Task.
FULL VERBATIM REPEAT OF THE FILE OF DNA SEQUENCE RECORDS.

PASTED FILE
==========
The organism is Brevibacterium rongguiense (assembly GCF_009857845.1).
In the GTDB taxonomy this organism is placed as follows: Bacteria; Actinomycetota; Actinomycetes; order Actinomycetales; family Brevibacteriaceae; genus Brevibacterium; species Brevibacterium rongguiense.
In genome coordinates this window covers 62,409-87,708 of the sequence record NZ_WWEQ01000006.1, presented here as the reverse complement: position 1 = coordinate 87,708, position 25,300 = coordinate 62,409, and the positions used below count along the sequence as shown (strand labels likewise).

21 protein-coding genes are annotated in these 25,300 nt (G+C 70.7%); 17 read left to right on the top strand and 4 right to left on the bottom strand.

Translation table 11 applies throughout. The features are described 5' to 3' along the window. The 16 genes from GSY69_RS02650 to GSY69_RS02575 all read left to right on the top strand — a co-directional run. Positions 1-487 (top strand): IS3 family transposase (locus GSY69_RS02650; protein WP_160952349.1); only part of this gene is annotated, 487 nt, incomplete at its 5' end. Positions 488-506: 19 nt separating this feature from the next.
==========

The organism is Brevibacterium rongguiense (assembly GCF_009857845.1).
In the GTDB taxonomy this organism is placed as follows: Bacteria; Actinomycetota; Actinomycetes; order Actinomycetales; family Brevibacteriaceae; genus Brevibacterium; species Brevibacterium rongguiense.
In genome coordinates this window covers 62,409-87,708 of the sequence record NZ_WWEQ01000006.1, presented here as the reverse complement: position 1 = coordinate 87,708, position 25,300 = coordinate 62,409, and the positions used below count along the sequence as shown (strand labels likewise).

21 protein-coding genes are annotated in these 25,300 nt (G+C 70.7%); 17 read left to right on the top strand and 4 right to left on the bottom strand.

Translation table 11 applies throughout. The features are described 5' to 3' along the window. The 16 genes from GSY69_RS02650 to GSY69_RS02575 all read left to right on the top strand — a co-directional run. Positions 1-487 (top strand): IS3 family transposase (locus GSY69_RS02650; protein WP_160952349.1); only part of this gene is annotated, 487 nt, incomplete at its 5' end. Positions 488-506: 19 nt separating this feature from the next.